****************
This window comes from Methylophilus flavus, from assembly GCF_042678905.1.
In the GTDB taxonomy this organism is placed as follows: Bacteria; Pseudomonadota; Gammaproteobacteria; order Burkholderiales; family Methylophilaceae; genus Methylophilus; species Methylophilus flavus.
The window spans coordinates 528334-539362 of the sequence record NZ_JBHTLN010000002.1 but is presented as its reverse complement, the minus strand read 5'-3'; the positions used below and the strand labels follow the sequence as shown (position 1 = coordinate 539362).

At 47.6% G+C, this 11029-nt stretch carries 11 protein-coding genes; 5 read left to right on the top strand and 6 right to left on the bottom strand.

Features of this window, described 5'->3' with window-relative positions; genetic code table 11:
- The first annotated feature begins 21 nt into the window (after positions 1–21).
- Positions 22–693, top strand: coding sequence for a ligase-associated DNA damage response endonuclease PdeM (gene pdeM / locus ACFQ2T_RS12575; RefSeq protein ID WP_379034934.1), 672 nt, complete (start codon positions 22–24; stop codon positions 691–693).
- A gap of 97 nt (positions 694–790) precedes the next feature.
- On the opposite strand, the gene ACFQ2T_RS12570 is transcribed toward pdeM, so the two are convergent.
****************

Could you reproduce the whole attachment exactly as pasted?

This window comes from Methylophilus flavus, from assembly GCF_042678905.1.
In the GTDB taxonomy this organism is placed as follows: Bacteria; Pseudomonadota; Gammaproteobacteria; order Burkholderiales; family Methylophilaceae; genus Methylophilus; species Methylophilus flavus.
The window spans coordinates 528334-539362 of the sequence record NZ_JBHTLN010000002.1 but is presented as its reverse complement, the minus strand read 5'-3'; the positions used below and the strand labels follow the sequence as shown (position 1 = coordinate 539362).

At 47.6% G+C, this 11029-nt stretch carries 11 protein-coding genes; 5 read left to right on the top strand and 6 right to left on the bottom strand.

Features of this window, described 5'->3' with window-relative positions; genetic code table 11:
- The first annotated feature begins 21 nt into the window (after positions 1–21).
- Positions 22–693, top strand: coding sequence for a ligase-associated DNA damage response endonuclease PdeM (gene pdeM / locus ACFQ2T_RS12575; RefSeq protein ID WP_379034934.1), 672 nt, complete (start codon positions 22–24; stop codon positions 691–693).
- A gap of 97 nt (positions 694–790) precedes the next feature.
- On the opposite strand, the gene ACFQ2T_RS12570 is transcribed toward pdeM, so the two are convergent.